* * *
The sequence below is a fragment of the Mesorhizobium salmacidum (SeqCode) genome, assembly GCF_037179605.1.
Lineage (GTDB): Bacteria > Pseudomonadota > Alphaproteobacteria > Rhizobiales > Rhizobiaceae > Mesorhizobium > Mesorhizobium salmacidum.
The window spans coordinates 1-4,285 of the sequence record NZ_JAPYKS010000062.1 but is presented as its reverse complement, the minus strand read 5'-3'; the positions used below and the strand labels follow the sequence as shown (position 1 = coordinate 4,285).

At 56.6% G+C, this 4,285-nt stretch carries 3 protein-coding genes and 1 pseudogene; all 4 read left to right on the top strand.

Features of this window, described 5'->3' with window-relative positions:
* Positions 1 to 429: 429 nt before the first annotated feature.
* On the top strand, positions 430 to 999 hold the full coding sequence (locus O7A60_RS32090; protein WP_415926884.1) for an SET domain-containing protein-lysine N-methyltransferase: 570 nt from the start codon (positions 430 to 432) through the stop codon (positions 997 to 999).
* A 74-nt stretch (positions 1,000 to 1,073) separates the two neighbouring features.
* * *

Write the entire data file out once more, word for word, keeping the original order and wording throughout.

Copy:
The sequence below is a fragment of the Mesorhizobium salmacidum (SeqCode) genome, assembly GCF_037179605.1.
Lineage (GTDB): Bacteria > Pseudomonadota > Alphaproteobacteria > Rhizobiales > Rhizobiaceae > Mesorhizobium > Mesorhizobium salmacidum.
The window spans coordinates 1-4,285 of the sequence record NZ_JAPYKS010000062.1 but is presented as its reverse complement, the minus strand read 5'-3'; the positions used below and the strand labels follow the sequence as shown (position 1 = coordinate 4,285).

At 56.6% G+C, this 4,285-nt stretch carries 3 protein-coding genes and 1 pseudogene; all 4 read left to right on the top strand.

Features of this window, described 5'->3' with window-relative positions:
* Positions 1 to 429: 429 nt before the first annotated feature.
* On the top strand, positions 430 to 999 hold the full coding sequence (locus O7A60_RS32090; protein WP_415926884.1) for an SET domain-containing protein-lysine N-methyltransferase: 570 nt from the start codon (positions 430 to 432) through the stop codon (positions 997 to 999).
* A 74-nt stretch (positions 1,000 to 1,073) separates the two neighbouring features.